My history in Magic: the Gathering has been an enjoyable one. I passed the Level 2 judge test in the summer of 2000 and have been involved in the judge program since 1999. I have also been an active collector and player of magic cards since 1996 and although my interest sometimes wanes, I always seem to come back to the game for periods of time with great enthusiasm. This year has been one of those times.
I am excited about Invasion block and the level of play it seems to produce in limited events. I have been active with judging and organization, both with running local Friday Night Magic events and head judging two JSS Qualifiers earlier this year. Our local group of players also seems enthusiastic with Magic and has been supporting FNM and other local events well (at least for a small state like Delaware).
Since many of the players we have added to the community are new to Magic, as a level 2 judge, it is often my responsibility to answer rules questions as they learn the game. Most of these questions are simple for experienced magic players and often involve the combat phase and general turn sequence questions. However, I am starting to wonder if my teaching methods by just answering and explaining the question are working. I am often reminded of my own youth, when the easy way to get an answer was to ask. "Mom, what does the word 'bough' mean?" or "Dad, how do you hook the Atari up to the TV?"
Attendance at Friday Night Magic, Days of Knights, Newark, Delaware is growing due to Joel's efforts
However, the answers were never as easy as I hoped. Instead I normally got the annoying question back: "Did you look in up the dictionary?" or "Did you read the instructions?".
My opinion of lecturing players on the importance of the turn sequence is starting to fade. Especially after I have already answered the immediate question at hand. Often their interest in my explanation disappears and they immediately want to jump back into the 'battle" of the current game. The solution? Maybe encourage the use of the rulebook more than I do. It's a difficult task. I often get the response "There's a rulebook?" or "Okay" as I see them already scanning the room for someone else to ask.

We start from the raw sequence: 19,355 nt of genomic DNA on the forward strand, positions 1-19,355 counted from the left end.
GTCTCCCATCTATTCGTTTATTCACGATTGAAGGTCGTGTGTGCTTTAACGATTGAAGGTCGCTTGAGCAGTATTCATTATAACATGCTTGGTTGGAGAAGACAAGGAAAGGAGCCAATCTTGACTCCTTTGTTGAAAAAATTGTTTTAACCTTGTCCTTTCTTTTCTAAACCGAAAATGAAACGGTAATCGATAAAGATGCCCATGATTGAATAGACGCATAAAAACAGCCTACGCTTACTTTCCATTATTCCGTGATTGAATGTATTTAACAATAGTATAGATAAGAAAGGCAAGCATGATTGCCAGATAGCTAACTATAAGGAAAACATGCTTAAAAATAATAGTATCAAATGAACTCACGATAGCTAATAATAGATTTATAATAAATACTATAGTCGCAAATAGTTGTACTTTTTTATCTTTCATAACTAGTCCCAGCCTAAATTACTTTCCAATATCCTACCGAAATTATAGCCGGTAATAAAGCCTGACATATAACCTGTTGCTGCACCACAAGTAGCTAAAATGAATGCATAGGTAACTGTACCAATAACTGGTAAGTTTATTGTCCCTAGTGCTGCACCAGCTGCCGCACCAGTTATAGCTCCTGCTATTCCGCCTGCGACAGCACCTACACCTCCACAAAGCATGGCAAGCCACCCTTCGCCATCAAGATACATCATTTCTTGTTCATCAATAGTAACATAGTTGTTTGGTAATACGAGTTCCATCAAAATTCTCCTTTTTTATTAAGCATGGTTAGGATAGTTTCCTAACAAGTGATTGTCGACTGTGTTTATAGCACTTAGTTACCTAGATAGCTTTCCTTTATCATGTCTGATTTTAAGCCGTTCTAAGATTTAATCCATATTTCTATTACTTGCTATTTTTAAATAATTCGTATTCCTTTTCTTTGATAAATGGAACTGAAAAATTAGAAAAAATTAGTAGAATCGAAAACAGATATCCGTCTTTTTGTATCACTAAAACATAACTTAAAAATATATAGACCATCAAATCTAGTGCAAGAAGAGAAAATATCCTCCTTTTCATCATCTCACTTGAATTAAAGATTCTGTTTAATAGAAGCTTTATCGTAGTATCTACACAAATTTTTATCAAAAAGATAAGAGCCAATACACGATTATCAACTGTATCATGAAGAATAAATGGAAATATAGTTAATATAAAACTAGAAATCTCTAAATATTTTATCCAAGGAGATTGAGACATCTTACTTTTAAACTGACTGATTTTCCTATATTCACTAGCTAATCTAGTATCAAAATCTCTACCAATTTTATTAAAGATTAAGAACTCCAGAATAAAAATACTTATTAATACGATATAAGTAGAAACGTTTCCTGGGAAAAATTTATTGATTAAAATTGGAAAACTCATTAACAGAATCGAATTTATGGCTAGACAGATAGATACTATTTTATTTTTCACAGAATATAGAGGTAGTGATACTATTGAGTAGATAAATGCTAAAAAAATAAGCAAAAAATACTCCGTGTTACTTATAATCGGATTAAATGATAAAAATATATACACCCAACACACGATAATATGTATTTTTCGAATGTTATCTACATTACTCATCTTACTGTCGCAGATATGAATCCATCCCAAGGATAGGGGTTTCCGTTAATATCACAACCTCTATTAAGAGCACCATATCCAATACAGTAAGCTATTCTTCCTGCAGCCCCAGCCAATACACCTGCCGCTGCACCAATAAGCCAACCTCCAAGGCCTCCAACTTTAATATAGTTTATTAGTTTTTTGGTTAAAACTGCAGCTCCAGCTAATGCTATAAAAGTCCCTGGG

Ability "Ability" and "effect" are often confused with one another. An instruction in a card's or permanent's text is an ability. The result of following such an instruction, or of following a spell's instruction, is an effect. A card or permanent may have one or more abilities or no abilities at all. For more information, see section 4, "Spells, Abilities, and Effects." When an effect states that a card or permanent "gains" or "has" an ability, it's granting that card or permanent an ability. If an effect defines a characteristic of a card or permanent ("[card or permanent] is [characteristic]"), it's not granting an ability. For example, an enchant creature might read, "Enchanted creature is red." The enchantment isn't granting an ability of any kind; it's simply changing the enchanted creature's color to red.
-excerpt from the Magic: The Gathering® Comprehensive Rules
The rulebook is important. It states rules much more concisely and simply than I ever could. As I started to read the new comprehensive rulebook today, I couldn't help think . . . "jeez, this answers just about everything!". I'm starting to carry around the advanced rulebook during small events and FNM. All the questions about "protection from black" I get can easily be answered in the glossary. Maybe getting the player to read the definition (for once!) might teach them better than me explaining it.
If I'm unknowingly implying this policy is only applicable to those under 15 years old . . . . it's not! I got a question about protection from a 20 year-old player that's been playing at our local store for years. And I know I've explained it to him before. For whatever reason, my explanation the first time didn't stick or he didn't correlate the answer I gave to the new situation at hand.
As judges, we often teach as much as we rule on questions. Part of being a good judge is also "are we good teachers?". Is what we teach being retained and used by our players? Are they becoming self-sufficient in their own rules knowledge? I believe encouraging players to read and use the rulebook will help answer these questions with positive answers and in the long run make our jobs a little easier and enjoyable. Find those extra rulebooks! Go buy a few starter decks yourself and make copies for beginners. Have a copy of the comprehensive rules in a binder so players can "curiously" page through them between rounds.
Making smarter players is a continuous process. As judges, are we doing our part as well as we could?